Salinas City Budget: Now in Fun, Customizable Charts
January 23, 2013
Here’s a new tool for all you policy wonks, number nerds, and concerned citizens out there: a website that turns the city of Salinas’ budget into accessible, easy-to-read graphs and charts.
Delphi Transparency allows the public (and data-dazed city officials) to quickly the analyze the city budget through colorful, and customizable, charts.
It’s a useful accompaniment to the city’s standard 500 page budget document, says Matt Pressey, the city’s finance director.
“Our citizens will be able to see where their money is being spent with the click of a button,” says Salinas Mayor Joe Gunter.
The transparency tool provides five years of city data, including budgets for 2013 and 2014. The data can be filtered through specific departments, so, for example, you can see how much money goes to the the police narcotics department each year.
At a Salinas City Council meeting yesterday, after the website was unveiled, Councilman Tony Barrera wondered how many citizens would actually use the tool.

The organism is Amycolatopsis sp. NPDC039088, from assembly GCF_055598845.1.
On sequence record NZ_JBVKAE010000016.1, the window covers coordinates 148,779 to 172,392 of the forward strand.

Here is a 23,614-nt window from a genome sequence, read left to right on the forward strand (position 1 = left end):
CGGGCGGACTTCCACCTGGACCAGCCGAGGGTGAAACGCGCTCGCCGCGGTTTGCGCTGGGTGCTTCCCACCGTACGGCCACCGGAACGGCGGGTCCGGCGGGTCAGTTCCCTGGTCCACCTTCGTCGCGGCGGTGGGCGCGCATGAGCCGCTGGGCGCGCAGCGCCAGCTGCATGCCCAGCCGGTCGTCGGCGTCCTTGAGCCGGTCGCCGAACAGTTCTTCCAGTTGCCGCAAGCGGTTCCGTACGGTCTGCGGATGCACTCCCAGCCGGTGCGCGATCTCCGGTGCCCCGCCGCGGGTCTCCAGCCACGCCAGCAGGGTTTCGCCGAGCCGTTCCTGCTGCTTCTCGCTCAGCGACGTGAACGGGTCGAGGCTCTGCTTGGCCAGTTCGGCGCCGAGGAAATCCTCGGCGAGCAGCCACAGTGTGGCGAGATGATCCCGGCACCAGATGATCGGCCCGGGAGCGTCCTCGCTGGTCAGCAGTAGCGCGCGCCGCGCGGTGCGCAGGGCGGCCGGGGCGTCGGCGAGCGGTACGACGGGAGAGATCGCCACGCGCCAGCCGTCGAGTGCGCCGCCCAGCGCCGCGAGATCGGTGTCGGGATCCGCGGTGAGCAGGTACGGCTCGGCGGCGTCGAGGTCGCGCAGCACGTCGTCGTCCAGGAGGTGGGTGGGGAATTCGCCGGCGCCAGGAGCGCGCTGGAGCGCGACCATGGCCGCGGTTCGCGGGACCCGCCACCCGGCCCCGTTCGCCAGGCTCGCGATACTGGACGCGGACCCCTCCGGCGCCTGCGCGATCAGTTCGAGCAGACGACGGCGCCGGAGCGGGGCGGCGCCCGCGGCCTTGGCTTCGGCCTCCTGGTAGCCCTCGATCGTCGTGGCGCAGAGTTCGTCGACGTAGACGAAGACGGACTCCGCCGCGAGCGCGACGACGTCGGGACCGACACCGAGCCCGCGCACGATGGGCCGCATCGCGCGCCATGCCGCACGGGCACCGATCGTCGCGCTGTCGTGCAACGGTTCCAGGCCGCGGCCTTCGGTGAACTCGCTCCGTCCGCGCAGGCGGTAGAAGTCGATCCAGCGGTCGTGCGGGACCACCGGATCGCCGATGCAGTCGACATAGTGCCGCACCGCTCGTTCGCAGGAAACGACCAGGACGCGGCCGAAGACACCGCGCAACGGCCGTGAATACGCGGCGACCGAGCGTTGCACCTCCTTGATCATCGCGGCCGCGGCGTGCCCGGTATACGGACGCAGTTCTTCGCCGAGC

It may not be in the thousands, but it could be in the hundreds, Pressey said, optimistically.
The tool was created by Delphi, a startup backed by big name Silicon Valley investors. The chairman is Joe Lonsdale, co-founder of Palantir Technologies. Palantir, a secretive company that designs analysis tools used by governments and financial organizations worldwide, might be worth $8 billion, according to recent reports.
Delphi Transparency is also being used by Palo Alto and Saratoga.
Salinas gets a free trial of the tool for a year. After that it could have to pay $3,000 a month to keep the service running, says Delphi CEO Zachary Bookman.
The price would be negotiated based on the tool’s usage, according to Pressey, who says that $3,000 seems like a fairly high monthly price.
If the price holds and the city council likes the tool, we soon may see where those $36,000 big ones fit into a multi-color pie chart.